Emily LaBarge at Artforum:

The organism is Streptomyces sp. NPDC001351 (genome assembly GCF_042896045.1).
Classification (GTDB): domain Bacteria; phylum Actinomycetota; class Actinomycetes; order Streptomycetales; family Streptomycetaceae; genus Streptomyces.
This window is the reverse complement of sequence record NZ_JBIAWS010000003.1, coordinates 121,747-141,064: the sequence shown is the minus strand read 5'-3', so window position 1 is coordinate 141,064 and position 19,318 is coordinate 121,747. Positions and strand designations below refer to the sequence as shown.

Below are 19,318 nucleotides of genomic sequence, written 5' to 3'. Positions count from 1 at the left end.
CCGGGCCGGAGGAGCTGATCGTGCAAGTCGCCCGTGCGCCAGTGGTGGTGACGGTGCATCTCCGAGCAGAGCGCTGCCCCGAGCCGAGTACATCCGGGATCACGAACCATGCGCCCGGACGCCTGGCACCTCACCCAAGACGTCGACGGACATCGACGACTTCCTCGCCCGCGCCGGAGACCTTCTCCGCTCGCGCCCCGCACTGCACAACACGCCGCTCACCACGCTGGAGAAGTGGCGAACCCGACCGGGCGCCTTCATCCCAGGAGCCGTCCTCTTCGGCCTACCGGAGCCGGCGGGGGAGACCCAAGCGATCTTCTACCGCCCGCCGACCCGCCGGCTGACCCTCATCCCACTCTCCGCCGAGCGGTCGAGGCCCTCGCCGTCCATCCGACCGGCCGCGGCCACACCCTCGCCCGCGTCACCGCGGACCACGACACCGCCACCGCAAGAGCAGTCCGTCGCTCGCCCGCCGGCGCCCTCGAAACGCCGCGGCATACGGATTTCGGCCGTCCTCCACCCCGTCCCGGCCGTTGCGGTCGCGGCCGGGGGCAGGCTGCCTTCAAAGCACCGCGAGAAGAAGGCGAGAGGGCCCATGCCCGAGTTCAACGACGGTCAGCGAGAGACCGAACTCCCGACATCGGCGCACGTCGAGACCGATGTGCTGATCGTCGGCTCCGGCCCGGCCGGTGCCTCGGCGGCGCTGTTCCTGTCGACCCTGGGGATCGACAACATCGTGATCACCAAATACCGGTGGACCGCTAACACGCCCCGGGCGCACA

Biography drags after Szapocznikow like a phantom limb, threatening to eclipse a practice as rooted in materiality and experiment as it is in the individual life experience of a body and mind. Born to a Jewish family in Kalisz, Poland, in 1926, she survived two ghettos and three concentration camps, as well as tuberculosis, before dying of breast cancer at age forty-six. Her work has frequently suffered from being interpreted too literally, theorized as representations of trauma or of psychic wounds. But every encounter I’ve had demands the opposite: The abstracted figuration Szapocznikow pursued in this later work, which hovers between the real body and its imagined or felt states, demands nuanced reading. We have the body truncated, unheroic, beguiling, as in her colored polyester resin lamps, mouths, and breasts lit from within—glowing sentinels pink, flesh colored, black, crimson. The body that grows where it shouldn’t, whose parts we cannot integrate, appears unnatural but unsettlingly erotic, tactile, as in two works titled Tumeur (Tumor), both made around 1970, consisting of lumpy mounds of resin and gauze, with ruby-red lips straining to the surface from within.